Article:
It’s a statistic tourists in Rome often hear while gazing at centuries of glorious architecture: The eternal city contains more than 900 churches.
Other statistics will affect those holy sites in the future.
For example, a record-low 458,151 births occurred last year in Italy. The fertility rate — currently 1.32, far below a 2.1 replacement rate — is expected to decline again this year. Meanwhile, the number of marriages fell 6 percent between 2016 and 2017, and religious marriages plunged 10.5 percent.
Thus, lots of Rome’s 900-plus churches will be empty in the next generation or so.
“Currently we are at a roughly terminal stage. It would not be bad if the Church, the first to pay the price, would understand this and get moving,” said demographer Roberto Volpi, as quoted in the newspaper Il Foglio.
That was the context of remarks by Pope Francis during a recent Pontifical Council for Culture conference, a gathering with this sobering title: “Doesn’t God dwell here anymore? Decommissioning places of worship and integrated management of ecclesiastical cultural heritage.”
Francis stressed: “The observation that many churches, which until a few years ago were necessary, are now no longer thus, due to a lack of faithful and clergy, or a different distribution of the population between cities and rural areas, should be welcomed in the Church not with anxiety, but as a sign of the times that invites us to reflection and requires us to adapt.”
The church has problems, but there are “virtuous” ways to deal with them, he said. Bishops in Europe, North America and elsewhere are learning to cope.
“Decommissioning must not be the first and only solution ... nor must it be carried out with the scandal of the faithful. Should it become necessary, it should be inserted in the time of ordinary pastoral planning, be preceded by adequate information and be a shared decision” involving civic and church leaders, he said.
Pope Francis appears to be advising Catholics not to worry too much as “For sale” or even “Property condemned” signs appear on lots of sanctuaries in some parts of the world, said Phil Lawler, a conservative journalist with 35 years of experience in diocesan and independent Catholic publications.
“The sentence that triggered me was when the pope said we shouldn’t be ‘anxious’ about all of this,” he said. “It’s like he’s saying, ‘Don’t worry, it’s not all that bad.’ ... He says that at the same time that he says we’re going to be closing lots of churches because we don’t have enough Catholics to fill them and priests to serve in them. ... That’s stunning, to me. When a congregation gets smaller, that can change in a few years. When you close a church — it’s gone.”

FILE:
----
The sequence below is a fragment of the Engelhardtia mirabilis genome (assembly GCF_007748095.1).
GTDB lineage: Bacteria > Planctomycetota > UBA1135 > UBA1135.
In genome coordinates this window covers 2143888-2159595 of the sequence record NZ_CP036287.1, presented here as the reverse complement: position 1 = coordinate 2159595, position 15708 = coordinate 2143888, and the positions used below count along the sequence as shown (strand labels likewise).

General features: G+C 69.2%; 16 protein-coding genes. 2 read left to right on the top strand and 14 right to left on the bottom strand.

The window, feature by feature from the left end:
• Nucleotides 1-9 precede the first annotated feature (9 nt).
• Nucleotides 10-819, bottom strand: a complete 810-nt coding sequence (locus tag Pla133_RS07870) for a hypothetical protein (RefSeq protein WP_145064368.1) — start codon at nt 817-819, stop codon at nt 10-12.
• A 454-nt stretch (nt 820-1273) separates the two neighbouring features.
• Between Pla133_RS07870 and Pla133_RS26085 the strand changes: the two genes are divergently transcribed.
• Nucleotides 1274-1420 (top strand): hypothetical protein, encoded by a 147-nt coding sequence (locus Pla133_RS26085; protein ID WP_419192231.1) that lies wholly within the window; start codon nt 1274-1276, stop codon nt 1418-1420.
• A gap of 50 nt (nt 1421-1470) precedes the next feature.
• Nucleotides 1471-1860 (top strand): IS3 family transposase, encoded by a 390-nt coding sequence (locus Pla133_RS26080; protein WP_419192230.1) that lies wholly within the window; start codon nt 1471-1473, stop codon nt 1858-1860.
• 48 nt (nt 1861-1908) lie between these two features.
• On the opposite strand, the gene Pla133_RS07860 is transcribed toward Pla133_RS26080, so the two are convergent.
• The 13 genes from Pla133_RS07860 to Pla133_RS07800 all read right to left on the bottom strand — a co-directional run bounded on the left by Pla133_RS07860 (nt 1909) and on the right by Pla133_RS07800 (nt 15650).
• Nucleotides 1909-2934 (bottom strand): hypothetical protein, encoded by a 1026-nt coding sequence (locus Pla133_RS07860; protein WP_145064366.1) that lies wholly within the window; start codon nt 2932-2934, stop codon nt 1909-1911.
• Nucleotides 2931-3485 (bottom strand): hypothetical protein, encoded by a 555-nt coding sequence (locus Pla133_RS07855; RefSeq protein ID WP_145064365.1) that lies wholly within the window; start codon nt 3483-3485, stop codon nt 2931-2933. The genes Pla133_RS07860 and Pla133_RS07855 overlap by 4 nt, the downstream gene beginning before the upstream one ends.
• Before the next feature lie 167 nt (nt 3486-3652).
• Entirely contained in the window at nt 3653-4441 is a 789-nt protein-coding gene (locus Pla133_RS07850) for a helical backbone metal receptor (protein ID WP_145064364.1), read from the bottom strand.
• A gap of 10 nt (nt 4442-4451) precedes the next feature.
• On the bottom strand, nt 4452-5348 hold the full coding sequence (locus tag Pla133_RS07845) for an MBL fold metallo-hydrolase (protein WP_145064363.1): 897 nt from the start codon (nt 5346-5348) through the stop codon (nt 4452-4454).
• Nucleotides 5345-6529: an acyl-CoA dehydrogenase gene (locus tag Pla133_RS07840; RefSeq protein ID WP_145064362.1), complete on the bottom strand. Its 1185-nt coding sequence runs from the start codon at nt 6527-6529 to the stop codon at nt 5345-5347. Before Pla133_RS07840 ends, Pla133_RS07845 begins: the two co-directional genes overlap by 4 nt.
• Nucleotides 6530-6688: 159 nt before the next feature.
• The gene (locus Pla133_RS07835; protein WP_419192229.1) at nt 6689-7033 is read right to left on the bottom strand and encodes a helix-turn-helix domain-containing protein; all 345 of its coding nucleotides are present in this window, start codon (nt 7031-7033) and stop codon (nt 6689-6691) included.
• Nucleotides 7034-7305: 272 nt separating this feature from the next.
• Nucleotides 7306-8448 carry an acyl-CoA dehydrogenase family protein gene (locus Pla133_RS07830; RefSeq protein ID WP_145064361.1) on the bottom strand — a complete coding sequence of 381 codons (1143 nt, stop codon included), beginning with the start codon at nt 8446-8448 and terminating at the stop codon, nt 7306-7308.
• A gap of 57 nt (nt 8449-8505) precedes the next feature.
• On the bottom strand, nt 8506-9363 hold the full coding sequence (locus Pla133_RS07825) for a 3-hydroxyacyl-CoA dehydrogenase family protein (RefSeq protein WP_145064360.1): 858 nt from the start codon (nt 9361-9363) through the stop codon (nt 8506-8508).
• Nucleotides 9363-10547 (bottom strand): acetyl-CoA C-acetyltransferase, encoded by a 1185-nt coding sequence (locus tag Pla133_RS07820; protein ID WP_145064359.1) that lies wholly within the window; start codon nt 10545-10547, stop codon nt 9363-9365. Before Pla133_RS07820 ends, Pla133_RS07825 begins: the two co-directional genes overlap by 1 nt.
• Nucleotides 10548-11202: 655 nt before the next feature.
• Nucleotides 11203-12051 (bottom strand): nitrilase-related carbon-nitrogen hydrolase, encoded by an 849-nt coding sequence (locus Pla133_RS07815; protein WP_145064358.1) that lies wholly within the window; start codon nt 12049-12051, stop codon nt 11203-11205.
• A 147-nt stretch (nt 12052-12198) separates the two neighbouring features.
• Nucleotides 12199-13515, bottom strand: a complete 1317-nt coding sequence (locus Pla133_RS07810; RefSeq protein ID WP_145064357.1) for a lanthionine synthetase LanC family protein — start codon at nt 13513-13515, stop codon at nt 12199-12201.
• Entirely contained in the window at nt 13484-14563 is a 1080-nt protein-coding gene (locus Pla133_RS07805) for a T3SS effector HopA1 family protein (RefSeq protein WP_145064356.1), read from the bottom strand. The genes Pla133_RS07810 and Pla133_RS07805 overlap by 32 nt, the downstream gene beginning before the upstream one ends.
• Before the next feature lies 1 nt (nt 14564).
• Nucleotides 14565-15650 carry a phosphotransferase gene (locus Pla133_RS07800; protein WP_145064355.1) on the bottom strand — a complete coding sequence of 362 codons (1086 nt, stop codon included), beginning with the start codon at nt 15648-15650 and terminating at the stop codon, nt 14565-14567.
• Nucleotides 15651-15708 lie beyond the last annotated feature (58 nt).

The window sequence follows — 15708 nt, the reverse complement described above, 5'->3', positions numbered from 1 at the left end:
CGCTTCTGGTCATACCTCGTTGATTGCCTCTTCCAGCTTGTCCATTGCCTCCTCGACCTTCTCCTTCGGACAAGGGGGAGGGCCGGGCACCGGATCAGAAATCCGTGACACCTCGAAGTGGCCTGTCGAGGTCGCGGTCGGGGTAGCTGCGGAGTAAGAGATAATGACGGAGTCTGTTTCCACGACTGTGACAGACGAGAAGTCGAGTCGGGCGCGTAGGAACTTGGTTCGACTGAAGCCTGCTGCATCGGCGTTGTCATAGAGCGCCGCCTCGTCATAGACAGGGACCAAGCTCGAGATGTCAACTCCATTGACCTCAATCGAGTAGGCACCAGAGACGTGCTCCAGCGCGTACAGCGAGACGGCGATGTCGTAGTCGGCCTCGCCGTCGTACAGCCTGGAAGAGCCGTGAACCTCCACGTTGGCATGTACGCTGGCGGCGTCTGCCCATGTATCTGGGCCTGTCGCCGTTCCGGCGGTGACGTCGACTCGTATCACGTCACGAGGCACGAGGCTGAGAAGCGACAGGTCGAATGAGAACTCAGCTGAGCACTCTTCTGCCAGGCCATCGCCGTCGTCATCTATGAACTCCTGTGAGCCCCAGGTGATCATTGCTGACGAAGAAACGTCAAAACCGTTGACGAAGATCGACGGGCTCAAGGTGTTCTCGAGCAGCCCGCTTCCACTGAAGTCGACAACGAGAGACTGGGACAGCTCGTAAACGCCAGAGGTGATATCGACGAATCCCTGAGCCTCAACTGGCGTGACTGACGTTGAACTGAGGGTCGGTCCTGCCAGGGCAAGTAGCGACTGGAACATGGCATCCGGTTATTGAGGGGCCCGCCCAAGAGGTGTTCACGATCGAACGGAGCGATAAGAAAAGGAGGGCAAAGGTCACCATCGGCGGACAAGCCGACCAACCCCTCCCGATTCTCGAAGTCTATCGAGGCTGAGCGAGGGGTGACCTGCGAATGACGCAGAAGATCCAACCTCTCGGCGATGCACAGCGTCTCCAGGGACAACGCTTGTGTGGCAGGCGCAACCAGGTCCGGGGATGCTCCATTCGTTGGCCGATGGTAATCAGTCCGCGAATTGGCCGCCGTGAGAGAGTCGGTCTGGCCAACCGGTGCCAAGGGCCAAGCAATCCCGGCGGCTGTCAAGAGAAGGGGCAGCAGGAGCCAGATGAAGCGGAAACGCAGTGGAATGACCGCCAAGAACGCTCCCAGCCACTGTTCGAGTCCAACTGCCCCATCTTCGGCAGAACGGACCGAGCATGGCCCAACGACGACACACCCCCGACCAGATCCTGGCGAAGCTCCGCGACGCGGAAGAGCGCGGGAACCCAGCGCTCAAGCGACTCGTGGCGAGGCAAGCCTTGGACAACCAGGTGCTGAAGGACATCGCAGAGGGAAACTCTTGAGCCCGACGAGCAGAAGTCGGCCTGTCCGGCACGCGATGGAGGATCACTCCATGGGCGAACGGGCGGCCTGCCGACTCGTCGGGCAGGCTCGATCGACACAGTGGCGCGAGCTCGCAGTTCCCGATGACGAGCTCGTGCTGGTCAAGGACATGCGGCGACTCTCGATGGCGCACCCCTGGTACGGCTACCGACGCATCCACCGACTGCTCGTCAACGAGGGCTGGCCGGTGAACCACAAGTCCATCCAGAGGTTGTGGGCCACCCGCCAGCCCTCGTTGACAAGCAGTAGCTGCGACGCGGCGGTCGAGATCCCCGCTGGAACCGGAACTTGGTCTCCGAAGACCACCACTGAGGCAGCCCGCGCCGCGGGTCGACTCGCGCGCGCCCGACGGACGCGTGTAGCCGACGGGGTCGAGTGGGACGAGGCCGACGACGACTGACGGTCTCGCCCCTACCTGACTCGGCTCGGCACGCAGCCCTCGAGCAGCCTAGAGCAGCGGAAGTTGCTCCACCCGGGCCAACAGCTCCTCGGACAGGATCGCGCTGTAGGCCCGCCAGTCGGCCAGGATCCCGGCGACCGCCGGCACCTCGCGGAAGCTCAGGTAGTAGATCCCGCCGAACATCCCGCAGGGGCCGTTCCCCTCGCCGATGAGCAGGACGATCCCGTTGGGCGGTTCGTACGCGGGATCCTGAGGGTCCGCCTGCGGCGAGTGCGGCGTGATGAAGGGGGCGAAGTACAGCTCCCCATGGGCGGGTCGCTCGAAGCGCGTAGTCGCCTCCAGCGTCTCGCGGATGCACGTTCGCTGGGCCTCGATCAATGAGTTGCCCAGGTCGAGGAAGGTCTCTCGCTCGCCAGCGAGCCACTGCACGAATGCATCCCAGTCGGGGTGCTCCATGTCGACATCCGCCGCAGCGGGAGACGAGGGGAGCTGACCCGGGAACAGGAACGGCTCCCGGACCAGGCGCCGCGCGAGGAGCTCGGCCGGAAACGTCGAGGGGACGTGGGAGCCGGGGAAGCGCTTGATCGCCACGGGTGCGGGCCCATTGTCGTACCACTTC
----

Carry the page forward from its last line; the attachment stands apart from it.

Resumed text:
It’s easy to focus on diocesan decisions about where churches close and where new facilities are built. Concerned Catholics need to watch other trends, said Lawler.
Weddings and baptisms are crucial. Reports from Georgetown University’s Center for Applied Research in the Apostolate show there were 426,309 Catholic weddings in American churches in 1970, compared with 144,148 in 2017. There were nearly 1.1 million infant baptisms in 1970, but only 660,367 in 2017, while America’s population soared. Weekly mass attendance among Catholics fell from 48 percent to 23 percent during that same era.
Pew Forum research in 2015 found that for every convert, the church loses more than six Catholics — the highest exit rate of any American flock.
This is old news. “What matters is how the church responds,” said Lawler.
After all, an emerging German theologian predicted — in 1969 — that hard times were ahead.
“From the crisis of today the Church of tomorrow will emerge. ... She will become small and will have to start afresh more or less from the beginning. She will no longer be able to inhabit many of the edifices she built in prosperity,” said Father Joseph Ratzinger, who would eventually become Pope Benedict XVI.
The future will not belong, he said, to those who “accommodate themselves merely to the passing moment.” A smaller, crystalized church will “make much bigger demands on the initiative of her individual members.”
Ratzinger concluded: “I am equally certain about what will remain at the end: not the Church of the political cult, which is dead already, but the Church of faith.”
Terry Mattingly is the editor of GetReligion.org and Senior Fellow for Media and Religion at The King’s College in New York City. He lives in Oak Ridge, Tennessee.